This page introduces the scientific background of NDVI and its application to the original PLOTS visible/infrared camera tool.
Figure 1. The absorption of different wavelengths of visible light by photosynthetic pigments and the resulting spectral response of photosynthetic rate. Leaves appear green because the pigments do not absorb as much green as other wavelengths and more green is reflected back to us. Modified from here
Vegetation is green because plant leaves reflect green light -- they don't use much of it for photosynthesis (Figure 1). Instead they use almost all of the blue and red wavelengths in sunlight. The pigments in leaves absorb this light to power photosynthesis which converts CO2, water, and nutrients into carbohydrates (food). In general, you can estimate the productivity or vigor of vegetation by how much blue and red light it is absorbing. Photosynthetic pigments do not use the longer, invisible wavelengths of near infrared light and reflect almost all of it away (this helps prevent the leaves from overheating).
Shortly after the launch of the first Landsat satellite in 1972, scientists began using the data from its sensors to estimate the productivity of vegetation by comparing the amount of red light reflected (there is not much from healthy plants) to the amount of near infrared light reflected (there is a lot). The amount of infrared light reflected from vegetation is a good indicator of how bright the sunlight was at any moment (leaves reflect almost all IR). Comparing that to the amount of reflected red light can suggest what proportion of the sunlight was being absorbed by the plants.
Figure 2. The equation for computing NDVI, the Normalized Difference Vegetation Index.
That relationship is a good measure of the amount of photosynthetically active biomass. They quickly settled on an index of plant productivity called NDVI for Normalized Difference Vegetation Index. Instead of just using the difference between the amounts of red and near infrared light, they normalized that difference by dividing it by the total amount of red plus infrared light (Figure 2). That allowed the index from different areas and different times of the day or year to be compared with each other.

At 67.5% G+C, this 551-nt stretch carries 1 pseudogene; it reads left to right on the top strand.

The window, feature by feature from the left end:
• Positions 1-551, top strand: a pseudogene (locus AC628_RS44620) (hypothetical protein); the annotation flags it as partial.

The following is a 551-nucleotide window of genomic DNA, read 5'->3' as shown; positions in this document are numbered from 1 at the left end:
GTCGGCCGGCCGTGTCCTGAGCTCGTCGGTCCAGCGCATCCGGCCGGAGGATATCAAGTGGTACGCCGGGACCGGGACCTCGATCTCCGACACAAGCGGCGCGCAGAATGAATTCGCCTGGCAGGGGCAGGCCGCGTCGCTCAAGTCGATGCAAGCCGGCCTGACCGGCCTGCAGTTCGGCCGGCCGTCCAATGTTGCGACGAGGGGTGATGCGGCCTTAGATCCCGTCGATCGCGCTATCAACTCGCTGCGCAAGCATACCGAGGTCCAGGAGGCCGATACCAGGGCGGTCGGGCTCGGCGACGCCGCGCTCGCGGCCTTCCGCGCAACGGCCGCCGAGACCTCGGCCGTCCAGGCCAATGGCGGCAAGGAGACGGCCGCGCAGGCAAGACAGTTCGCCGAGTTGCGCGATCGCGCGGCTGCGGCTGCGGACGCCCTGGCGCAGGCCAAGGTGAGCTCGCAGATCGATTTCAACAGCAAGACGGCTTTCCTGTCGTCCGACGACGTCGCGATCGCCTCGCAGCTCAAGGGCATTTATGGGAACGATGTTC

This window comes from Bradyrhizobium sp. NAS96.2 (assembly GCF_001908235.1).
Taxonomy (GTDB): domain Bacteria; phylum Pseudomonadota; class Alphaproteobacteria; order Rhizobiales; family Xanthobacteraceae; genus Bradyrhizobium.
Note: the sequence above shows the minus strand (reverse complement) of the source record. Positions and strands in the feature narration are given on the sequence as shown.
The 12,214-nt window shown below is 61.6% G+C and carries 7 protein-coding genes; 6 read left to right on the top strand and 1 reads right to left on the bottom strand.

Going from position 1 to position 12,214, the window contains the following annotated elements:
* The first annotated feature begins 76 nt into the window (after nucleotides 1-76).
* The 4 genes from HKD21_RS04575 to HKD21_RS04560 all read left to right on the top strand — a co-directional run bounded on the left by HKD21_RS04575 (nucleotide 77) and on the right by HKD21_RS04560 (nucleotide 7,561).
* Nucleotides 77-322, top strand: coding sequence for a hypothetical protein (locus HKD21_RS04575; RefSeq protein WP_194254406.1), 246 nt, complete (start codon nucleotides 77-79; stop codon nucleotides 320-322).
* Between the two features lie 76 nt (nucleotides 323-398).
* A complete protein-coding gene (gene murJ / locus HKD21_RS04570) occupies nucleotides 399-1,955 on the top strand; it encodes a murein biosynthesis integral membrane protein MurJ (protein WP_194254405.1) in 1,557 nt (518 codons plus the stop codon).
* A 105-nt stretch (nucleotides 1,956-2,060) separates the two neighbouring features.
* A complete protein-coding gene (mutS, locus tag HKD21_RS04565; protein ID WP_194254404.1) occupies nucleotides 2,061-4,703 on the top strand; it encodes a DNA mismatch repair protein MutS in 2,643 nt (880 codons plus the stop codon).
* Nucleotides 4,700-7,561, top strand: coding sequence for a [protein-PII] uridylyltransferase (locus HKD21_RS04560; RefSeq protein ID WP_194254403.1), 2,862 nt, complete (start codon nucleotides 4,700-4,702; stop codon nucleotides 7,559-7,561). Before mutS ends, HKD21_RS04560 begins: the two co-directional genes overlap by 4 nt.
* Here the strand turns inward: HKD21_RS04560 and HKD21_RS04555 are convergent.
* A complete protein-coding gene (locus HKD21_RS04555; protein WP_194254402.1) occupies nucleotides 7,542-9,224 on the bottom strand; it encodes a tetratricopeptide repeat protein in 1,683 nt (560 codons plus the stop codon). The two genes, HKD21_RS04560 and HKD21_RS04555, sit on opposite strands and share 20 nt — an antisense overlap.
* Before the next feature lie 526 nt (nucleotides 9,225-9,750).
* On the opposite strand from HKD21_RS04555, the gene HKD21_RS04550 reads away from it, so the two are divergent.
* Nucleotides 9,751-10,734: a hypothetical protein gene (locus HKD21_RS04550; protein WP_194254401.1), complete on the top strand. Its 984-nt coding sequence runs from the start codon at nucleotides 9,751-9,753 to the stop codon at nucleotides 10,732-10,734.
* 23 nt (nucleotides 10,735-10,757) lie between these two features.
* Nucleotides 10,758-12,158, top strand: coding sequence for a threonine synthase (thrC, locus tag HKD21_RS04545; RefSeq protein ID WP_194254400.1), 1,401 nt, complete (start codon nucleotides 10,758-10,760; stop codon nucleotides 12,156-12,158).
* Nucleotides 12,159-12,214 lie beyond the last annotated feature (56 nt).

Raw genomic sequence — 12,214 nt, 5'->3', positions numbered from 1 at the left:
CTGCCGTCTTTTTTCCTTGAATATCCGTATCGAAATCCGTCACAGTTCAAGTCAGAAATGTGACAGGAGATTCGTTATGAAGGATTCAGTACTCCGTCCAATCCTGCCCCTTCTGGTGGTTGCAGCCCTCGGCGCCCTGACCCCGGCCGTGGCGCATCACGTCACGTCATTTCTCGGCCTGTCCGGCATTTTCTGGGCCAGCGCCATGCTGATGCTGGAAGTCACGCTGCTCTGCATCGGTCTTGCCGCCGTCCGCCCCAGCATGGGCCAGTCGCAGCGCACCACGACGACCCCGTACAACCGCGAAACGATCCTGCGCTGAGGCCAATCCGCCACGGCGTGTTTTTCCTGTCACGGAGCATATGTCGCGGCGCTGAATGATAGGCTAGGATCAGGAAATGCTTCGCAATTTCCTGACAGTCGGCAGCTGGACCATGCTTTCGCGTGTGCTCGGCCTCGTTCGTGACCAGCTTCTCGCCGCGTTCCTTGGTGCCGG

Figure 3. The width of the red and near infrared bands sensed by different satellites and used to calculate NDVI. The earliest satellites are to the left. At far right are the approximate bands captured by the visible/IR camera pair developed for the 2012 PLOTS KickStarter campaign. Data from here and elsewhere.
It was soon demonstrated that NDVI was a pretty good proxy for vegetation health or the amount of photosynthetically active biomass. Dozens of subsequent satellites have returned data about the red and near infrared light reflected from Earth's surface, and for 40 years NDVI computed from these two bands has been a standard way of describing vegetation health or productivity. Over the years, the exact bands of wavelengths used to compute NDVI differed from satellite to satellite (Figure 3), but the index remained a fairly robust indicator of primary productivity. The most recent satellites sense relatively narrow bands of red and near infrared light.
Figure 4. A Bayer filter array allowing each pixel on the silicon sensor to record information from either red, green, or blue light.
It is possible to produce a good approximation of NDVI by using a normal consumer grade digital camera to capture visible light (including red), and another similar camera modified to capture only near infrared light. Silicon sensors (both CCD and CMOS) are more or less sensitive to all visible wavelengths, but by themselves cannot distinguish among different colors. So red, green, or blue filters are placed over each pixel to record information about just one color (Figure 4). An algorithm then assigns information about all three color channels to each pixel in the image file.
Figure 5. The spectral sensitivity of a typical silicon sensor with the IR block filter removed. All three color channels include some information about infrared light (wavelengths greater than 700 nm). Source
Unlike the human eye, the silicon-based sensors in digital cameras are sensitive to both visible and near infrared light (Figure 5). To prevent infrared light from being recorded in standard digital cameras, a filter opaque to IR is placed in front of the sensor. The resulting color sensitivity of digital cameras mimics human vision (Figure 6). Photo manipulation software can isolate the red channel in a digital image file and use it to compute NDVI.